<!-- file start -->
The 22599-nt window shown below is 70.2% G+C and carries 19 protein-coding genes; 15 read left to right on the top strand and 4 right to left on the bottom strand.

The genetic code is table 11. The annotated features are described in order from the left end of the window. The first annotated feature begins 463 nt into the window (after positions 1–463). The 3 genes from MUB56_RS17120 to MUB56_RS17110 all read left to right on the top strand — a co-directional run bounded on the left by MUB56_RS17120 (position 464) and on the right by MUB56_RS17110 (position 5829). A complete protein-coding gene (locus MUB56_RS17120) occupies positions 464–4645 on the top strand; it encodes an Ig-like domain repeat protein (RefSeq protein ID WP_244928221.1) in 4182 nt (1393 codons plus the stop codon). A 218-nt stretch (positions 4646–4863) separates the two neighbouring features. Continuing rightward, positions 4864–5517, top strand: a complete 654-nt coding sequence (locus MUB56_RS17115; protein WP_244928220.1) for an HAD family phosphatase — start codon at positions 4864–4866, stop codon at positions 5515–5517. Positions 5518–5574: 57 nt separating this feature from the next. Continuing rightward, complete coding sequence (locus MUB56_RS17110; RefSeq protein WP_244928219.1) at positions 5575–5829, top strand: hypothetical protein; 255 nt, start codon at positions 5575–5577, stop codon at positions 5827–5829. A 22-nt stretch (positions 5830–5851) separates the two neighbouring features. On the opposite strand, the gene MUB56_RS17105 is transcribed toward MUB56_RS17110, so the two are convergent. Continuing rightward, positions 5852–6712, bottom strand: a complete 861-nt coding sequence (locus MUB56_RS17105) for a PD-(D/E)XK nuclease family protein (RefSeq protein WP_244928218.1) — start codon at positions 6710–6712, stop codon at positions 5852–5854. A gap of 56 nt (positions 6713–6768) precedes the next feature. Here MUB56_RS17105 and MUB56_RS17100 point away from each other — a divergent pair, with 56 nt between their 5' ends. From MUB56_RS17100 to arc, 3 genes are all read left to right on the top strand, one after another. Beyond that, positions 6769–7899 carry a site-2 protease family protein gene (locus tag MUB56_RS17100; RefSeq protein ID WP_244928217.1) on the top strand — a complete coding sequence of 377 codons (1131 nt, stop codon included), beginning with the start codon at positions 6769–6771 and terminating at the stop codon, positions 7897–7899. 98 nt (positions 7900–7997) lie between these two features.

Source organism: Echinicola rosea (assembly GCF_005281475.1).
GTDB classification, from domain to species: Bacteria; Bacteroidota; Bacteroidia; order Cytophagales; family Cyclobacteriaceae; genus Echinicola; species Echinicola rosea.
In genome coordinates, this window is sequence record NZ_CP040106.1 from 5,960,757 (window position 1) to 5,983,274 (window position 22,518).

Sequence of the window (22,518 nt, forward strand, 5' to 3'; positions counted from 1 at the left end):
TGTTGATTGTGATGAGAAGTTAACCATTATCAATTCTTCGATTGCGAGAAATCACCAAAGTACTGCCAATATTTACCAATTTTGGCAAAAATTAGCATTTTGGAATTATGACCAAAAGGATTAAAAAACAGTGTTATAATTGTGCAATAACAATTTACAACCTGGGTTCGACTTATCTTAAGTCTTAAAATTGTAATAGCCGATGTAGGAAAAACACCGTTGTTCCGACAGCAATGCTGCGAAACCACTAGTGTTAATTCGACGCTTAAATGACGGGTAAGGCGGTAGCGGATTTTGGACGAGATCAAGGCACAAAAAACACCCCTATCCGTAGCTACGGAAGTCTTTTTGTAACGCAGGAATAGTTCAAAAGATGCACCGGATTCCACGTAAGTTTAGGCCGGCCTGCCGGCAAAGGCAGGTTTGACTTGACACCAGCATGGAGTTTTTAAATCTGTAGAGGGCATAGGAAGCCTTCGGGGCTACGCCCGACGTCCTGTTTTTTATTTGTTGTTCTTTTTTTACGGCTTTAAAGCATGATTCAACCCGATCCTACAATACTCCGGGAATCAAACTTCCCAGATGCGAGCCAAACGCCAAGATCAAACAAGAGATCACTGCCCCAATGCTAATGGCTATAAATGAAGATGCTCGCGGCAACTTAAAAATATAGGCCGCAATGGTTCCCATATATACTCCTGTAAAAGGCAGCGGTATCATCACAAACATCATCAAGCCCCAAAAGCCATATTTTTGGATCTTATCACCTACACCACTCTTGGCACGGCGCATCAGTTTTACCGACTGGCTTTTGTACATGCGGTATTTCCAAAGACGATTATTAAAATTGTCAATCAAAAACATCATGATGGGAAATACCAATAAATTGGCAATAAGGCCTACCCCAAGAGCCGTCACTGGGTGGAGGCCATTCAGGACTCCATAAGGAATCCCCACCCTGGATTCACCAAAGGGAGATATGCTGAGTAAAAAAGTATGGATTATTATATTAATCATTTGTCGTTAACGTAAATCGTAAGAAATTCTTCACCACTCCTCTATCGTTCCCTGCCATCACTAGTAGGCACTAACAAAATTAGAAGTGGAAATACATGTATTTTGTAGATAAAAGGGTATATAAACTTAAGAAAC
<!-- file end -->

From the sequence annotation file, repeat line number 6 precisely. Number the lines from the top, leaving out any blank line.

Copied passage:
Sequence of the window (22,518 nt, forward strand, 5' to 3'; positions counted from 1 at the left end):